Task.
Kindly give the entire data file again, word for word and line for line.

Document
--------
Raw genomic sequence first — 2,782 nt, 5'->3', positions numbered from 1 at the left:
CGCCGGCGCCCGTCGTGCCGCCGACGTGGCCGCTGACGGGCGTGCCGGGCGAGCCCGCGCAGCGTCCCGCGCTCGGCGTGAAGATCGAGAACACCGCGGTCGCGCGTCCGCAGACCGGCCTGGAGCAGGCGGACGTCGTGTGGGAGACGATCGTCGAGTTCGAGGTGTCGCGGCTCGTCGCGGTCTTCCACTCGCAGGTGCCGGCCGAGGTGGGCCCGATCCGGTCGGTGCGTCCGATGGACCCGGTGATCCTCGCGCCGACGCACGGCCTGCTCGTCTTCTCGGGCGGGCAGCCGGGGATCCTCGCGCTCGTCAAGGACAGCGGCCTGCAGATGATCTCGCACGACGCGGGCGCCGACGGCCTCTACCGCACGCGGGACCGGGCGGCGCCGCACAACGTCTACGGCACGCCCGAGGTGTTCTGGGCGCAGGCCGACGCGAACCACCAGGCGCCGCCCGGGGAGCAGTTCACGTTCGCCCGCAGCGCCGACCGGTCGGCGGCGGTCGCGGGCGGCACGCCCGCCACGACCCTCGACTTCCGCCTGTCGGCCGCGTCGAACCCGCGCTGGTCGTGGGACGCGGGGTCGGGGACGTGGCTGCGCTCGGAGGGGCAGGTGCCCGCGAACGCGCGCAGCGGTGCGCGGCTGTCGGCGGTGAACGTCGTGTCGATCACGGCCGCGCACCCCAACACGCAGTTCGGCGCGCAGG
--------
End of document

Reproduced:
Raw genomic sequence first — 2,782 nt, 5'->3', positions numbered from 1 at the left:
CGCCGGCGCCCGTCGTGCCGCCGACGTGGCCGCTGACGGGCGTGCCGGGCGAGCCCGCGCAGCGTCCCGCGCTCGGCGTGAAGATCGAGAACACCGCGGTCGCGCGTCCGCAGACCGGCCTGGAGCAGGCGGACGTCGTGTGGGAGACGATCGTCGAGTTCGAGGTGTCGCGGCTCGTCGCGGTCTTCCACTCGCAGGTGCCGGCCGAGGTGGGCCCGATCCGGTCGGTGCGTCCGATGGACCCGGTGATCCTCGCGCCGACGCACGGCCTGCTCGTCTTCTCGGGCGGGCAGCCGGGGATCCTCGCGCTCGTCAAGGACAGCGGCCTGCAGATGATCTCGCACGACGCGGGCGCCGACGGCCTCTACCGCACGCGGGACCGGGCGGCGCCGCACAACGTCTACGGCACGCCCGAGGTGTTCTGGGCGCAGGCCGACGCGAACCACCAGGCGCCGCCCGGGGAGCAGTTCACGTTCGCCCGCAGCGCCGACCGGTCGGCGGCGGTCGCGGGCGGCACGCCCGCCACGACCCTCGACTTCCGCCTGTCGGCCGCGTCGAACCCGCGCTGGTCGTGGGACGCGGGGTCGGGGACGTGGCTGCGCTCGGAGGGGCAGGTGCCCGCGAACGCGCGCAGCGGTGCGCGGCTGTCGGCGGTGAACGTCGTGTCGATCACGGCCGCGCACCCCAACACGCAGTTCGGCGCGCAGG